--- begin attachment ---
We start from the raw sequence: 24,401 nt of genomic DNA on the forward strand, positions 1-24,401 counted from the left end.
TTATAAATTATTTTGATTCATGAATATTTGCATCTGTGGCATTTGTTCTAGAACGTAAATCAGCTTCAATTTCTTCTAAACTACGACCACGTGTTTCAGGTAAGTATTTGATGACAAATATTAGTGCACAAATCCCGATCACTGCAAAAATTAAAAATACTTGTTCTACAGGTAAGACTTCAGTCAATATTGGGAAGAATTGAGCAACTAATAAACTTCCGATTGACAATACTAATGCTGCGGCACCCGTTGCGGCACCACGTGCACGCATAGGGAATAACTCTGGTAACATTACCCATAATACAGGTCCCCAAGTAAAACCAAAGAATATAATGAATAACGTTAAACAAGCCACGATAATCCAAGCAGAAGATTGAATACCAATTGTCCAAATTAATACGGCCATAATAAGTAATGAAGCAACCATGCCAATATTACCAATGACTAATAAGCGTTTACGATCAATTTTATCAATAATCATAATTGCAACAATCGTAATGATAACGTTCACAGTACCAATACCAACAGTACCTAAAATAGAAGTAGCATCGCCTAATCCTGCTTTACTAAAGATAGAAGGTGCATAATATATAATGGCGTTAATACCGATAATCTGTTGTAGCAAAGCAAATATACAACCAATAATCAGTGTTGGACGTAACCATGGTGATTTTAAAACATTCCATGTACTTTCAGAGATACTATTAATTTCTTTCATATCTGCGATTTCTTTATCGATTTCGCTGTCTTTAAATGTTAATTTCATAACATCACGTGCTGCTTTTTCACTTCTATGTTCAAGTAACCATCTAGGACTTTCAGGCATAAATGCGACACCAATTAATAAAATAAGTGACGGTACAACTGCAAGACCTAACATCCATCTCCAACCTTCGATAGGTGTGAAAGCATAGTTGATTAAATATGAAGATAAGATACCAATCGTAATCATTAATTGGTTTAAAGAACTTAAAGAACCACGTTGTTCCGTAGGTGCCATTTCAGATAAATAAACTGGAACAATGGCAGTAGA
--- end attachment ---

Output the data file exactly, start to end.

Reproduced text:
We start from the raw sequence: 24,401 nt of genomic DNA on the forward strand, positions 1-24,401 counted from the left end.
TTATAAATTATTTTGATTCATGAATATTTGCATCTGTGGCATTTGTTCTAGAACGTAAATCAGCTTCAATTTCTTCTAAACTACGACCACGTGTTTCAGGTAAGTATTTGATGACAAATATTAGTGCACAAATCCCGATCACTGCAAAAATTAAAAATACTTGTTCTACAGGTAAGACTTCAGTCAATATTGGGAAGAATTGAGCAACTAATAAACTTCCGATTGACAATACTAATGCTGCGGCACCCGTTGCGGCACCACGTGCACGCATAGGGAATAACTCTGGTAACATTACCCATAATACAGGTCCCCAAGTAAAACCAAAGAATATAATGAATAACGTTAAACAAGCCACGATAATCCAAGCAGAAGATTGAATACCAATTGTCCAAATTAATACGGCCATAATAAGTAATGAAGCAACCATGCCAATATTACCAATGACTAATAAGCGTTTACGATCAATTTTATCAATAATCATAATTGCAACAATCGTAATGATAACGTTCACAGTACCAATACCAACAGTACCTAAAATAGAAGTAGCATCGCCTAATCCTGCTTTACTAAAGATAGAAGGTGCATAATATATAATGGCGTTAATACCGATAATCTGTTGTAGCAAAGCAAATATACAACCAATAATCAGTGTTGGACGTAACCATGGTGATTTTAAAACATTCCATGTACTTTCAGAGATACTATTAATTTCTTTCATATCTGCGATTTCTTTATCGATTTCGCTGTCTTTAAATGTTAATTTCATAACATCACGTGCTGCTTTTTCACTTCTATGTTCAAGTAACCATCTAGGACTTTCAGGCATAAATGCGACACCAATTAATAAAATAAGTGACGGTACAACTGCAAGACCTAACATCCATCTCCAACCTTCGATAGGTGTGAAAGCATAGTTGATTAAATATGAAGATAAGATACCAATCGTAATCATTAATTGGTTTAAAGAACTTAAAGAACCACGTTGTTCCGTAGGTGCCATTTCAGATAAATAAACTGGAACAATGGCAGTAGA